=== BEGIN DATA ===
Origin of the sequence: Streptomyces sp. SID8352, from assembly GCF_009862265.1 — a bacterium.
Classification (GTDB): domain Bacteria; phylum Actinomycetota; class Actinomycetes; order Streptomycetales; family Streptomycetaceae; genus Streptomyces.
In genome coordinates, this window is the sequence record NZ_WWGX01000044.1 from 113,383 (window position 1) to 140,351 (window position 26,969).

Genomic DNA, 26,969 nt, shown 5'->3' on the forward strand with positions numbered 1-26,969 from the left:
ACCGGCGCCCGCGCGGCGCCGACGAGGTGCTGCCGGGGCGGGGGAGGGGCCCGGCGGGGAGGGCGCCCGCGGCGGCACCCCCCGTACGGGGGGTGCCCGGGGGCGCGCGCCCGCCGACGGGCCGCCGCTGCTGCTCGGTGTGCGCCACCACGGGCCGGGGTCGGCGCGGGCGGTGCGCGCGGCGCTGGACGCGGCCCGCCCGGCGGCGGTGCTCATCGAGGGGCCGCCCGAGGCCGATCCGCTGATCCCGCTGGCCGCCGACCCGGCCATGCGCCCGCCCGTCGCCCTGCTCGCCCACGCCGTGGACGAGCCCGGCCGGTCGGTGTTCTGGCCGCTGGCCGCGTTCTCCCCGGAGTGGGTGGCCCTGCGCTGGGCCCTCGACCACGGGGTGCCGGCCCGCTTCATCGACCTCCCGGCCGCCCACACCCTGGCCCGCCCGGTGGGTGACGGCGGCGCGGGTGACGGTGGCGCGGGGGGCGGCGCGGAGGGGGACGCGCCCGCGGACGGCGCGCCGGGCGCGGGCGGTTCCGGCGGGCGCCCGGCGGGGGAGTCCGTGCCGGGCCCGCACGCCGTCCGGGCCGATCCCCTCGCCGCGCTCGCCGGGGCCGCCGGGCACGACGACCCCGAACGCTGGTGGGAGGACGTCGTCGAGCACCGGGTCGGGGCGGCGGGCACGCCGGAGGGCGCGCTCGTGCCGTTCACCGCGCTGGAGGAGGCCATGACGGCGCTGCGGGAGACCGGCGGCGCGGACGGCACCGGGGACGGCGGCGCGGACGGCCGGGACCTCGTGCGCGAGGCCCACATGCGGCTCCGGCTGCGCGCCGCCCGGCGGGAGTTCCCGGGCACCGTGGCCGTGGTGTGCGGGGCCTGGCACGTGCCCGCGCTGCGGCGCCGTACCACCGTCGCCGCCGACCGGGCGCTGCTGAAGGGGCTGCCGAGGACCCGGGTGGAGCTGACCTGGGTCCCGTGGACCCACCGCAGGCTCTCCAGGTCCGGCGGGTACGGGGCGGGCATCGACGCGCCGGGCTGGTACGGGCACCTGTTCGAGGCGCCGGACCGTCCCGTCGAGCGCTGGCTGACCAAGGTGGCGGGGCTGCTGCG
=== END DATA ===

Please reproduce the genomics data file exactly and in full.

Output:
Origin of the sequence: Streptomyces sp. SID8352, from assembly GCF_009862265.1 — a bacterium.
Classification (GTDB): domain Bacteria; phylum Actinomycetota; class Actinomycetes; order Streptomycetales; family Streptomycetaceae; genus Streptomyces.
In genome coordinates, this window is the sequence record NZ_WWGX01000044.1 from 113,383 (window position 1) to 140,351 (window position 26,969).

Genomic DNA, 26,969 nt, shown 5'->3' on the forward strand with positions numbered 1-26,969 from the left:
ACCGGCGCCCGCGCGGCGCCGACGAGGTGCTGCCGGGGCGGGGGAGGGGCCCGGCGGGGAGGGCGCCCGCGGCGGCACCCCCCGTACGGGGGGTGCCCGGGGGCGCGCGCCCGCCGACGGGCCGCCGCTGCTGCTCGGTGTGCGCCACCACGGGCCGGGGTCGGCGCGGGCGGTGCGCGCGGCGCTGGACGCGGCCCGCCCGGCGGCGGTGCTCATCGAGGGGCCGCCCGAGGCCGATCCGCTGATCCCGCTGGCCGCCGACCCGGCCATGCGCCCGCCCGTCGCCCTGCTCGCCCACGCCGTGGACGAGCCCGGCCGGTCGGTGTTCTGGCCGCTGGCCGCGTTCTCCCCGGAGTGGGTGGCCCTGCGCTGGGCCCTCGACCACGGGGTGCCGGCCCGCTTCATCGACCTCCCGGCCGCCCACACCCTGGCCCGCCCGGTGGGTGACGGCGGCGCGGGTGACGGTGGCGCGGGGGGCGGCGCGGAGGGGGACGCGCCCGCGGACGGCGCGCCGGGCGCGGGCGGTTCCGGCGGGCGCCCGGCGGGGGAGTCCGTGCCGGGCCCGCACGCCGTCCGGGCCGATCCCCTCGCCGCGCTCGCCGGGGCCGCCGGGCACGACGACCCCGAACGCTGGTGGGAGGACGTCGTCGAGCACCGGGTCGGGGCGGCGGGCACGCCGGAGGGCGCGCTCGTGCCGTTCACCGCGCTGGAGGAGGCCATGACGGCGCTGCGGGAGACCGGCGGCGCGGACGGCACCGGGGACGGCGGCGCGGACGGCCGGGACCTCGTGCGCGAGGCCCACATGCGGCTCCGGCTGCGCGCCGCCCGGCGGGAGTTCCCGGGCACCGTGGCCGTGGTGTGCGGGGCCTGGCACGTGCCCGCGCTGCGGCGCCGTACCACCGTCGCCGCCGACCGGGCGCTGCTGAAGGGGCTGCCGAGGACCCGGGTGGAGCTGACCTGGGTCCCGTGGACCCACCGCAGGCTCTCCAGGTCCGGCGGGTACGGGGCGGGCATCGACGCGCCGGGCTGGTACGGGCACCTGTTCGAGGCGCCGGACCGTCCCGTCGAGCGCTGGCTGACCAAGGTGGCGGGGCTGCTGCG